Ben Affleck is MATH-MAN
The Accountant is dumb. It is so, so dumb, and I won’t try to defend it as anything other than a hella dumb movie. But it’s that special kind of stupid—a movie so ludicrously, delightfully dumb that it comes out the other side fun. Everything about The Accountant is the stupidest sh*t you’ve ever heard, and yet it’s an entertaining action movie. On the Point Break Scale of Dumb/Fun Movies (with “10” being a perfect Point Break), The Accountant is a solid 8, or the equivalent of Johnny Utah drop-kicking a dog.
Ben Affleck stars as Christian Wolff, who has a high-functioning form of autism. He’s a CPA working out of a dinky office in a dinky strip mall in a dinky suburb of Chicago, and his routine is so precise as to suggest a pretty serious case of OCD to boot. When Wolff goes home he listens to deafening heavy metal while sitting in a room lit by a strobe light and strafing his shin with a big stick, a pretty self-flagellating way to deal with sensory input. Then, when he wants to unwind, he goes to a storage unit that houses an Airstream trailer he has stocked with guns and priceless art. So he’s a rigid businessman with a violent alter ego and a cave-like cache of guns. He is…MATH-MAN.
The Accountant is just a superhero movie without the capes and cowls. It’s straight-up schlock with each subplot competing for which is the schlockiest. The absolutely riveting main plot involves Wolff untangling an embezzlement scheme, which is thrilling cinema, watching someone do pretend math by chanting numbers to himself and writing math equations on the glass walls of the conference room—shades of Good Will Hunting. You know Wolff is very good at math because he writes on windows, the universal symbol for “genius which cannot be contained”.
There are two different sets of flashbacks showing how and where Wolff acquired his skills. In the childhood flashbacks his Army officer father decides that sensory and behavioral therapy are a waste of time and that the best way for his son to learn to cope is to hire a string of martial artists to beat the sh*t out of him. And in the prison flashbacks—why Wolff is in prison is never explained—a former mob accountant (Jeffrey Tambor) teaches Wolff how to launder money. This part of the movie is exactly the same if you imagine that Tambor is playing George Bluth, Sr.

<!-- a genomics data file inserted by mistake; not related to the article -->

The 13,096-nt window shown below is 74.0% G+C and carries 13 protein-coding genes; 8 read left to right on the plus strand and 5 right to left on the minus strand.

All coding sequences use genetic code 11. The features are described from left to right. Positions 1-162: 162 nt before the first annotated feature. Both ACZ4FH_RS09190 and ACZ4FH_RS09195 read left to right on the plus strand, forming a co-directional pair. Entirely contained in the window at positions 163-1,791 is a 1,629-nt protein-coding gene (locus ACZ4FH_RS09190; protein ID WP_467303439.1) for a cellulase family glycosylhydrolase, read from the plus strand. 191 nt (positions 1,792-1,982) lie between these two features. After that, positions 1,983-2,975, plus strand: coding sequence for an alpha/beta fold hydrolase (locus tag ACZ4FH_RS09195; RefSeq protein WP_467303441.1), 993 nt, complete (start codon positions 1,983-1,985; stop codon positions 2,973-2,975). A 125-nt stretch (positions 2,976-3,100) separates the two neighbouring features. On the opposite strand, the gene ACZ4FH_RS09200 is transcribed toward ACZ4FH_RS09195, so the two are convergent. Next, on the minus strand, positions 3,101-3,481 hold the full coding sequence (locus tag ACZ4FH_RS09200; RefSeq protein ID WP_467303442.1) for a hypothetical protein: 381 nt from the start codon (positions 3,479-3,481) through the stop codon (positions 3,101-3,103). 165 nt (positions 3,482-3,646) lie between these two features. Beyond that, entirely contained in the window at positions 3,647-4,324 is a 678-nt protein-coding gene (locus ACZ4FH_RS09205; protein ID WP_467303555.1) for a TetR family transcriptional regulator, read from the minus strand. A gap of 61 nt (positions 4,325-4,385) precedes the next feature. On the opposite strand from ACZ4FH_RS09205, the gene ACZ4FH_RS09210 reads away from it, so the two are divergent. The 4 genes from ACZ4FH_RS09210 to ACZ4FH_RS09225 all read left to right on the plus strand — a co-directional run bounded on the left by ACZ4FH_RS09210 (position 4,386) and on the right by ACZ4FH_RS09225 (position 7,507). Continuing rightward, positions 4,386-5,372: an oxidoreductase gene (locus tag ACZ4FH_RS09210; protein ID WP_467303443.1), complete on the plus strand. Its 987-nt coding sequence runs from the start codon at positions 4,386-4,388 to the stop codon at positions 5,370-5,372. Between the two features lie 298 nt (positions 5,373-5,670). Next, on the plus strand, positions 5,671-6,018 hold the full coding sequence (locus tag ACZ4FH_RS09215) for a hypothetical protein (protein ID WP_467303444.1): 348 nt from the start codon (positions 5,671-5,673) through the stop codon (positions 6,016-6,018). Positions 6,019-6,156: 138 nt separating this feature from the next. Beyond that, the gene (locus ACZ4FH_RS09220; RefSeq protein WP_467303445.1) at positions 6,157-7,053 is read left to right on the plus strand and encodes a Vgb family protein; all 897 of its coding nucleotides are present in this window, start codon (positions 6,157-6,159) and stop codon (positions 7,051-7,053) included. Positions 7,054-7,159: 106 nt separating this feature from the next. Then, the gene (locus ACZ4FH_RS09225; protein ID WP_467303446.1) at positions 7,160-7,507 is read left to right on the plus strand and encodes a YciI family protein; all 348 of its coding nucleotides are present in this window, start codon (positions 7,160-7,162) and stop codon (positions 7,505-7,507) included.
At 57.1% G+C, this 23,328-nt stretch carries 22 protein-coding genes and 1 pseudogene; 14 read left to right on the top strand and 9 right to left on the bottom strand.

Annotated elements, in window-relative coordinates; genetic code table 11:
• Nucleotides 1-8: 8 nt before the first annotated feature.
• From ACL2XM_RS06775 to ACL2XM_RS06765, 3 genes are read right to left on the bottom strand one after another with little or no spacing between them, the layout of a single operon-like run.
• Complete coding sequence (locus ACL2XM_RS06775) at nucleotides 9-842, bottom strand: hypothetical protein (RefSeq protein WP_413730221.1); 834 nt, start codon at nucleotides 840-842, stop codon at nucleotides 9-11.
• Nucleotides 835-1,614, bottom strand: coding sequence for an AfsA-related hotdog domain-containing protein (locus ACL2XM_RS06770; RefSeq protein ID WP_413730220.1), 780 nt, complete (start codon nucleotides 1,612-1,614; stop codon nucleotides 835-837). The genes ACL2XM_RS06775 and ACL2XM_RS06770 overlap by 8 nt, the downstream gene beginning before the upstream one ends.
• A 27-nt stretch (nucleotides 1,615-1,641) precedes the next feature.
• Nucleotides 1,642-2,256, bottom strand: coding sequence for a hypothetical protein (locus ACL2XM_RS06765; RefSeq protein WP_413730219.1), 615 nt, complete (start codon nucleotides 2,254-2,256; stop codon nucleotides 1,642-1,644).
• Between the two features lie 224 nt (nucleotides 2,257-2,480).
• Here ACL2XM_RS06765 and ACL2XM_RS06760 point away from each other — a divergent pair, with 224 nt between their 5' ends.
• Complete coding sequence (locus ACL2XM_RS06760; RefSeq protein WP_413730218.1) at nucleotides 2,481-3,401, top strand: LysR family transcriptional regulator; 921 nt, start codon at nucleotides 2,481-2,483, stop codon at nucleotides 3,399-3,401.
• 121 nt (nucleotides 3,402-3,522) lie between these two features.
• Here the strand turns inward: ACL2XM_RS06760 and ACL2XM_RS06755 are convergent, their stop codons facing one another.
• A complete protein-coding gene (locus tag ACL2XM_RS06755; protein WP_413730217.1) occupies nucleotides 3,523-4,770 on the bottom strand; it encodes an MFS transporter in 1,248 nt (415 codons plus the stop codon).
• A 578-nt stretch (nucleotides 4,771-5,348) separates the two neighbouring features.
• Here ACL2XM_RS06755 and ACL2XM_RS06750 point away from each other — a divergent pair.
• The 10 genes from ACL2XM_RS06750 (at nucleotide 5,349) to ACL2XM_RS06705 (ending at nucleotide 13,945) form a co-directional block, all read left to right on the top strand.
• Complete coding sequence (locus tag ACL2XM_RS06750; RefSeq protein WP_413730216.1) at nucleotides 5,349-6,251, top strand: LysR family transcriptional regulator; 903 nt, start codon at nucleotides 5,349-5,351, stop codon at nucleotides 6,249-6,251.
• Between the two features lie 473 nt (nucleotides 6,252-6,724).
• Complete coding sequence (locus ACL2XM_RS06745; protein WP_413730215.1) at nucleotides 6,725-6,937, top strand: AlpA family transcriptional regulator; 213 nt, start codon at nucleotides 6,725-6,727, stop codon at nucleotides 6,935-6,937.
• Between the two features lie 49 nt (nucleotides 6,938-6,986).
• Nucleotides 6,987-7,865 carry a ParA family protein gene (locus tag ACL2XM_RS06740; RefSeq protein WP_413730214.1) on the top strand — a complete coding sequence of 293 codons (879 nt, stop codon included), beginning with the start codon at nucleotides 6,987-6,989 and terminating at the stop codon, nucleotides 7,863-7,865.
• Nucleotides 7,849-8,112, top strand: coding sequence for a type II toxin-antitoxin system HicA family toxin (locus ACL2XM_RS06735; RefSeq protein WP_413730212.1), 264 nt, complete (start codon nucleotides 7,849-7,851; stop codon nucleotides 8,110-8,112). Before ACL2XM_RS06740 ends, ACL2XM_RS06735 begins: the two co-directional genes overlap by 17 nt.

The subplot featuring JK Simmons as a soon-to-retire federal agent chasing down the mysterious accountant is even stupider and more mystifying than either of the flashback sets. Instead of just ordering a subordinate (Cynthia Addai-Robinson, Arrow) to investigate the accountant, Director King blackmails her into cooperation. He could literally say, “As your boss, I order you to investigate this guy,” but instead he threatens to destroy her life in order to compel her to do her job. It’s hilariously over the top.
Affleck is fully engaged as Wolff, and he is the perfect person to play a character like this. As an actor, he has a tendency to be stiff and wooden, which works for a character who is always a little uncomfortable and expressionless. And he has zero chemistry with Anna Kendrick, which suits their unconsummated relationship perfectly. (Pity the poor camera operators who had to get six-four Affleck and five-two Kendrick into frame together—they do most of their scenes with one or both of them sitting down.)
But there is no getting around that this is exploitative of people on the spectrum. There’s something kind of nice about how the movie tries to connect Wolff’s autism and his near-superhuman ability, in a “what others think makes you weak is really what makes you strong” way, but the movie is just trashy enough that it can’t shake its exploitation roots. Your mileage may vary on how offensive you find this—the filmmakers’ hearts are in the right place, but “autistic assassin” plays into some very negative stereotypes of the neurodiverse as isolated loners.
By the final showdown, which includes a plot twist you can see coming from a mile away, The Accountant has become a John Wick knock-off, with a virtually indestructible badass remorselessly demolishing dozens of bad guys. The villain is reduced to sitting behind computer monitors—not even hacking anything, literally just sitting!—and there’s even a blatant, franchise-baiting ending tacked on. Math-Man Begins includes an ACCOUNTING MONTAGE and gets progressively stupider as it goes along, which means by the end you’re pressed to hold back howling laughter. (Lainey: so I’m totally going to see it.)